I think that what we get from Ferrari... obviously the KERS and engine, which are units which we build into the car. There are some architectural differences or let's say some influences architecturally that they have but fundamentally they are units that we put in the car. The gearbox is probably the biggest part of what we're supplied which influences the way in which we have to deal with the car, so the rear suspension obviously picks up off the gearbox, it's our design but the pick-up points are pre-determined although we worked closely with Ferrari and where they were headed with the 'box for this year and that works out as a pretty good process. I think that the rest of the car is really down to the philosophy that's supplied by the team and I think we would expect Ferrari to be a bit quicker than us, because they are, traditionally, a championship-winning team ultimately and we're not quite in that league yet. I think we picked up what we were given, we had some decent discussions at an early stage with Ferrari, but then it's really down to us to put the rest of the package together, and obviously that's the mechanical side. The aero side clearly plays a huge role in this and you've got to match your mechanical and your aero together to get the car to work properly and so on, and the front suspension needs to work in tune with the
way the rear of the car is so the philosophy is that it's the whole car and the parts we get supplied play a part in that, but not a huge part.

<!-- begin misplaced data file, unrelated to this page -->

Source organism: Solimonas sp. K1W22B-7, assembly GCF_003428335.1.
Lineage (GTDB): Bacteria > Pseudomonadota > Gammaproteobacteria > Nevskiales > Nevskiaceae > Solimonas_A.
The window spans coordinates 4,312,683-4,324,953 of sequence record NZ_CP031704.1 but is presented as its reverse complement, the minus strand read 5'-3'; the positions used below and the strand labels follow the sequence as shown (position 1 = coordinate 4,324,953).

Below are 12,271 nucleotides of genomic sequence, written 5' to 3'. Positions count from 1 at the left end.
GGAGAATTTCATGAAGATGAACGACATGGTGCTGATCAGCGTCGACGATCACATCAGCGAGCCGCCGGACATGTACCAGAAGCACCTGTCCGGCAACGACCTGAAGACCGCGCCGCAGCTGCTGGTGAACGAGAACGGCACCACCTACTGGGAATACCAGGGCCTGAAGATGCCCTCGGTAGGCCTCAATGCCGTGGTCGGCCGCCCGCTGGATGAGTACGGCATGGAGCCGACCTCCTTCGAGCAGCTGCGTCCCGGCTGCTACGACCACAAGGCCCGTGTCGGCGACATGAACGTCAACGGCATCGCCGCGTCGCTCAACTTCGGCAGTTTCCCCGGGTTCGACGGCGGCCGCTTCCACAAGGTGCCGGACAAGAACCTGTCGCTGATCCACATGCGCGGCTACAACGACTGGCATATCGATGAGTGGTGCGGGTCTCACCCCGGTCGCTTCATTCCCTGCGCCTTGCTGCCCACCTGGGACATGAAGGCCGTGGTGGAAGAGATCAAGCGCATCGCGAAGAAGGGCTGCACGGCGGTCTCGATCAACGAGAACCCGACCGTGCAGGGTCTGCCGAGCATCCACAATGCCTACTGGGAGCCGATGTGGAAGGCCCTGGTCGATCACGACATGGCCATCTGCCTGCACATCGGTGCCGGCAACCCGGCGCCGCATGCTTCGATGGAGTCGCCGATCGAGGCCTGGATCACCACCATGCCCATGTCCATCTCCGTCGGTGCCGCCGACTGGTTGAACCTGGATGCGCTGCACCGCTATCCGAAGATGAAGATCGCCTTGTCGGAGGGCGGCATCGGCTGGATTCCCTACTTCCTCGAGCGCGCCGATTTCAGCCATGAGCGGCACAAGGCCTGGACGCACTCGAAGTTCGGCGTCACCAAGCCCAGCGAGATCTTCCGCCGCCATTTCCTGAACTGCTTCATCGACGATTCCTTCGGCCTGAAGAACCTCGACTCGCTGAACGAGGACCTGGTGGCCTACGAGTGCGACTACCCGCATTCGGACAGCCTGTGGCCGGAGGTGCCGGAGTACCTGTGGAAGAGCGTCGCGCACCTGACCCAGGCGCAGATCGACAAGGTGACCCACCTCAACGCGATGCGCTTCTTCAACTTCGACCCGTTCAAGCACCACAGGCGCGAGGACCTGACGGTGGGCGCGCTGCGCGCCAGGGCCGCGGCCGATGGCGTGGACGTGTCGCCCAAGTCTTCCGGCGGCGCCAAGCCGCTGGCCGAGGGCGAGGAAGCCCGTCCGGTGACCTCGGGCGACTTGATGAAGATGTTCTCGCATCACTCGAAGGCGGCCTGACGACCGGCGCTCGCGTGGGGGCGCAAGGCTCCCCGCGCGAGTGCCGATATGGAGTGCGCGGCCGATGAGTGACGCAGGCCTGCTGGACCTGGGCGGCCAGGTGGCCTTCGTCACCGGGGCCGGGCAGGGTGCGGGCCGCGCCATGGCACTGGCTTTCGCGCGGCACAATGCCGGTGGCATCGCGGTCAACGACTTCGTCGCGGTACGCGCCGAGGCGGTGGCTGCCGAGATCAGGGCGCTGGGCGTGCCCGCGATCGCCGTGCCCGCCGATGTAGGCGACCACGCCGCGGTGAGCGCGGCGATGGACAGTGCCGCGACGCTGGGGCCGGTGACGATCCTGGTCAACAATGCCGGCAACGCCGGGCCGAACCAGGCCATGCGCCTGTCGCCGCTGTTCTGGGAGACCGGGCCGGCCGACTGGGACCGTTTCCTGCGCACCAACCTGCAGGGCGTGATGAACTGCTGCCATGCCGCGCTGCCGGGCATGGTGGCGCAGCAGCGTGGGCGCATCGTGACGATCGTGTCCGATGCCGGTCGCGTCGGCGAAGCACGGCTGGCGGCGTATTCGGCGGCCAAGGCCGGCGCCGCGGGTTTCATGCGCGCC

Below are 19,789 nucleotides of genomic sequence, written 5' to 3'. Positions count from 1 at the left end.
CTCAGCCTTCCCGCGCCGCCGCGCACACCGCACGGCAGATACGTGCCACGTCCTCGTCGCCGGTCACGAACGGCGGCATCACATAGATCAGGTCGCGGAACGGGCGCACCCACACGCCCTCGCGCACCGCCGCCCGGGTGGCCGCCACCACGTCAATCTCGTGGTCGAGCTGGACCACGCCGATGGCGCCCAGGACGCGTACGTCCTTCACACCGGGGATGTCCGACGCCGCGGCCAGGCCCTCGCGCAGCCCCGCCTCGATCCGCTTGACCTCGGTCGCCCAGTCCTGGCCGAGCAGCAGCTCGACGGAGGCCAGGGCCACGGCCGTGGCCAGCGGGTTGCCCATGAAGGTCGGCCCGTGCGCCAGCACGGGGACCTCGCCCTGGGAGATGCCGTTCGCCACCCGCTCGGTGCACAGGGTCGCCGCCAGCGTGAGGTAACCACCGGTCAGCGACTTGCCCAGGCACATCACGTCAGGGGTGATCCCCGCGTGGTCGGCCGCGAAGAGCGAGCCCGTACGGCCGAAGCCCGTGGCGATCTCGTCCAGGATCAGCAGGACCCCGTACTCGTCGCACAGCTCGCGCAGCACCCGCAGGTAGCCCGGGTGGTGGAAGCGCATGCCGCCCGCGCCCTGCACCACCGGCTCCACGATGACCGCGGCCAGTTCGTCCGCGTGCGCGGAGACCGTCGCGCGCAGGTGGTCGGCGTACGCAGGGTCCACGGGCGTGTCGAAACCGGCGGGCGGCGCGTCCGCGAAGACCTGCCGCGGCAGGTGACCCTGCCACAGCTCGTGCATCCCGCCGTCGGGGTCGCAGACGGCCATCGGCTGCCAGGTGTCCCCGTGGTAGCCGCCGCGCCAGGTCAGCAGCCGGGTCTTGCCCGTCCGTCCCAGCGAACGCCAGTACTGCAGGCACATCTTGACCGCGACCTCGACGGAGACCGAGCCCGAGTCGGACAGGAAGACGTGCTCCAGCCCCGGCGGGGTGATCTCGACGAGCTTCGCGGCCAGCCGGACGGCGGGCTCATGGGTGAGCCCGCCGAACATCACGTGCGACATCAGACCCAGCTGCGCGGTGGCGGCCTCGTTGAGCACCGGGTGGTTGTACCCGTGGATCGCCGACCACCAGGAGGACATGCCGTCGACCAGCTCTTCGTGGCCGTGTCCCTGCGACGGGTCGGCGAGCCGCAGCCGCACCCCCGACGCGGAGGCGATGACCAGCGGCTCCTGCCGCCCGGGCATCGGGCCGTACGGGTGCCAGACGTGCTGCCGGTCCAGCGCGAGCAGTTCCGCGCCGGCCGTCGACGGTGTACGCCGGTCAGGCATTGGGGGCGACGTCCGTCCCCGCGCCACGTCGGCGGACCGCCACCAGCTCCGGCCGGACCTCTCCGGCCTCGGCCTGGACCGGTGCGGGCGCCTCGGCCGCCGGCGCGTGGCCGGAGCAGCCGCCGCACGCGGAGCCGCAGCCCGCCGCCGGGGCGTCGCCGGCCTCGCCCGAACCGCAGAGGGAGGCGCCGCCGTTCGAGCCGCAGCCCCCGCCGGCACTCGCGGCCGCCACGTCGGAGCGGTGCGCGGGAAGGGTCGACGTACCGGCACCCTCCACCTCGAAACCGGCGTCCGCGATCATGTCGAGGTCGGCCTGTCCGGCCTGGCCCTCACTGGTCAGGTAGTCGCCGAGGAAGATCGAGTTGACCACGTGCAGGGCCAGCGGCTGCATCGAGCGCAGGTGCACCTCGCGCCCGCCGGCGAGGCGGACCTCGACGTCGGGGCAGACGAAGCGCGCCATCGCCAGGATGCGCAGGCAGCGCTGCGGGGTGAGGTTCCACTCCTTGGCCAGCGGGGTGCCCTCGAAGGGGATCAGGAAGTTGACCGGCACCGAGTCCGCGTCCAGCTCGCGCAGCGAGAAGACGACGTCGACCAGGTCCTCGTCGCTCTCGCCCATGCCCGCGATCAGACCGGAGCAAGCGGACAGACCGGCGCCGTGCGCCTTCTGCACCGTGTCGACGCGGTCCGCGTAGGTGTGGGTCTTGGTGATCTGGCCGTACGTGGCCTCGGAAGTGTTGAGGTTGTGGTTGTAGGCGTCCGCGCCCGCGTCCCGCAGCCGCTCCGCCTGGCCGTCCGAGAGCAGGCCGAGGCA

Aldo Costa:
Yeah, not a lot to add. We supply the power train, all the rest is different, so in terms of tyre management, for example, you can have different suspension geometry, even if, as James said, starting with the pick-up points on the gearbox have to be the same so you can have different suspension geometry, different set-up as well as different aerodynamic development, so you may have a car that is easier on the tyres, thanks to the good job they have done. So it's very possible.

Q: (Joe Saward - Grand Prix Special)
I want an answer from all of you this time: how many teams do you think will win races this year?

Paddy Lowe:
At least two. Is that good enough?

Aldo Costa:
Let's hope three!

James Key:
I guess to follow on from that, about five, isn't it? We will see. It's the first couple of races of a long season. And just going back to your other point, Joe, what Paddy said before about the number of tyres you run dictates a lot about how quick your car looks. We did two stops with Kamui, for example, we never really shone with our lap times because we had to string the stints out whereas Webber did four stops or something, I think, so he was able to push a little bit more, so there may be something in that.

Geoff Willis:
I'm a little bit between two or four, the reason being that I think there are four possible contenders but sometimes the way seasons end up, two get shut out fighting each other for that opportunity. I think you can guess which.

Naoki Takunaga: